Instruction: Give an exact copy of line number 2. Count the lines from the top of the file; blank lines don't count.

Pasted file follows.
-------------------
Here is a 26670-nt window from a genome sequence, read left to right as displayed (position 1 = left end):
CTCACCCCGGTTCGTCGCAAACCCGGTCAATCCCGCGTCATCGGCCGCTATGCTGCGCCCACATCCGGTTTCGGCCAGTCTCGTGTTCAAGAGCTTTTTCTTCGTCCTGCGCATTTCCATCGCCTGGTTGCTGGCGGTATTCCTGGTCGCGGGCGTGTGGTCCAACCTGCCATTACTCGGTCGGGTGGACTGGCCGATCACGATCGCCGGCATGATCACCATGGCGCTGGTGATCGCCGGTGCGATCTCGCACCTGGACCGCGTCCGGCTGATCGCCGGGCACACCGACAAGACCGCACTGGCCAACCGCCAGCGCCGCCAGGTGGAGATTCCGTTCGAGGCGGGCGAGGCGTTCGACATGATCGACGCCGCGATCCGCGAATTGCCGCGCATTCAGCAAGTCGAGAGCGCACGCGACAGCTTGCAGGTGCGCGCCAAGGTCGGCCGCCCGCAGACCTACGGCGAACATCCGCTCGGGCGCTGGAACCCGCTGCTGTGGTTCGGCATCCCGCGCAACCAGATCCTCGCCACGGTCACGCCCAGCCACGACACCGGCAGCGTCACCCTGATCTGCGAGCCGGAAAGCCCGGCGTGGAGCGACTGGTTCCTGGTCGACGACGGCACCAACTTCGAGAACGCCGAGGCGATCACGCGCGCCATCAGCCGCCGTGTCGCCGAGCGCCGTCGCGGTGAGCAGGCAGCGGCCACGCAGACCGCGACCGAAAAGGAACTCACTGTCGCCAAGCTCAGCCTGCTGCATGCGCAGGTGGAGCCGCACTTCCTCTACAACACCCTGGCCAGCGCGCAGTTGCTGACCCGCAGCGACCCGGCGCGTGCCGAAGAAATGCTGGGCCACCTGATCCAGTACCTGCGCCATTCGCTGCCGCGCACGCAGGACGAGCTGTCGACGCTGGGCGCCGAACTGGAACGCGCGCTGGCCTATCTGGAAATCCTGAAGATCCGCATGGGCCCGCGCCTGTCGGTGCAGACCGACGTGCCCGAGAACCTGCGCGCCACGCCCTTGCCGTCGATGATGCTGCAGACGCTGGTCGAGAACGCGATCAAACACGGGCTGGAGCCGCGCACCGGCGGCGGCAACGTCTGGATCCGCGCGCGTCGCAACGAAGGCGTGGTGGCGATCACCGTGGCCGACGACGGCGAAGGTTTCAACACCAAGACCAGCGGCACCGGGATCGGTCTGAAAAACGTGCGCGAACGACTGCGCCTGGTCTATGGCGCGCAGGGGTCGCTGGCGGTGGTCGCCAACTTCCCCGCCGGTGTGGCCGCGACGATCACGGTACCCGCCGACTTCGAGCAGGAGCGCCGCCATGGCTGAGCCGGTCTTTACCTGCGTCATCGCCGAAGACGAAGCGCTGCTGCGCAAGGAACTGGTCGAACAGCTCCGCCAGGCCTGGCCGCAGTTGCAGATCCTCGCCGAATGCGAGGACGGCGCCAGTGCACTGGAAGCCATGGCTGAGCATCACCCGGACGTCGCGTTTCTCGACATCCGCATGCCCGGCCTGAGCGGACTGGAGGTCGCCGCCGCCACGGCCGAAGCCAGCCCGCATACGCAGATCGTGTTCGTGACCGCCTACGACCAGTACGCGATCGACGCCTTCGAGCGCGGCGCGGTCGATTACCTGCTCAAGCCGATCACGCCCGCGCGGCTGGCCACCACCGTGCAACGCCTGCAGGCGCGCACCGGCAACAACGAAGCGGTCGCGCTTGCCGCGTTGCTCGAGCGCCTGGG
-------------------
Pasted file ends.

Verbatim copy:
CTCACCCCGGTTCGTCGCAAACCCGGTCAATCCCGCGTCATCGGCCGCTATGCTGCGCCCACATCCGGTTTCGGCCAGTCTCGTGTTCAAGAGCTTTTTCTTCGTCCTGCGCATTTCCATCGCCTGGTTGCTGGCGGTATTCCTGGTCGCGGGCGTGTGGTCCAACCTGCCATTACTCGGTCGGGTGGACTGGCCGATCACGATCGCCGGCATGATCACCATGGCGCTGGTGATCGCCGGTGCGATCTCGCACCTGGACCGCGTCCGGCTGATCGCCGGGCACACCGACAAGACCGCACTGGCCAACCGCCAGCGCCGCCAGGTGGAGATTCCGTTCGAGGCGGGCGAGGCGTTCGACATGATCGACGCCGCGATCCGCGAATTGCCGCGCATTCAGCAAGTCGAGAGCGCACGCGACAGCTTGCAGGTGCGCGCCAAGGTCGGCCGCCCGCAGACCTACGGCGAACATCCGCTCGGGCGCTGGAACCCGCTGCTGTGGTTCGGCATCCCGCGCAACCAGATCCTCGCCACGGTCACGCCCAGCCACGACACCGGCAGCGTCACCCTGATCTGCGAGCCGGAAAGCCCGGCGTGGAGCGACTGGTTCCTGGTCGACGACGGCACCAACTTCGAGAACGCCGAGGCGATCACGCGCGCCATCAGCCGCCGTGTCGCCGAGCGCCGTCGCGGTGAGCAGGCAGCGGCCACGCAGACCGCGACCGAAAAGGAACTCACTGTCGCCAAGCTCAGCCTGCTGCATGCGCAGGTGGAGCCGCACTTCCTCTACAACACCCTGGCCAGCGCGCAGTTGCTGACCCGCAGCGACCCGGCGCGTGCCGAAGAAATGCTGGGCCACCTGATCCAGTACCTGCGCCATTCGCTGCCGCGCACGCAGGACGAGCTGTCGACGCTGGGCGCCGAACTGGAACGCGCGCTGGCCTATCTGGAAATCCTGAAGATCCGCATGGGCCCGCGCCTGTCGGTGCAGACCGACGTGCCCGAGAACCTGCGCGCCACGCCCTTGCCGTCGATGATGCTGCAGACGCTGGTCGAGAACGCGATCAAACACGGGCTGGAGCCGCGCACCGGCGGCGGCAACGTCTGGATCCGCGCGCGTCGCAACGAAGGCGTGGTGGCGATCACCGTGGCCGACGACGGCGAAGGTTTCAACACCAAGACCAGCGGCACCGGGATCGGTCTGAAAAACGTGCGCGAACGACTGCGCCTGGTCTATGGCGCGCAGGGGTCGCTGGCGGTGGTCGCCAACTTCCCCGCCGGTGTGGCCGCGACGATCACGGTACCCGCCGACTTCGAGCAGGAGCGCCGCCATGGCTGAGCCGGTCTTTACCTGCGTCATCGCCGAAGACGAAGCGCTGCTGCGCAAGGAACTGGTCGAACAGCTCCGCCAGGCCTGGCCGCAGTTGCAGATCCTCGCCGAATGCGAGGACGGCGCCAGTGCACTGGAAGCCATGGCTGAGCATCACCCGGACGTCGCGTTTCTCGACATCCGCATGCCCGGCCTGAGCGGACTGGAGGTCGCCGCCGCCACGGCCGAAGCCAGCCCGCATACGCAGATCGTGTTCGTGACCGCCTACGACCAGTACGCGATCGACGCCTTCGAGCGCGGCGCGGTCGATTACCTGCTCAAGCCGATCACGCCCGCGCGGCTGGCCACCACCGTGCAACGCCTGCAGGCGCGCACCGGCAACAACGAAGCGGTCGCGCTTGCCGCGTTGCTCGAGCGCCTGGG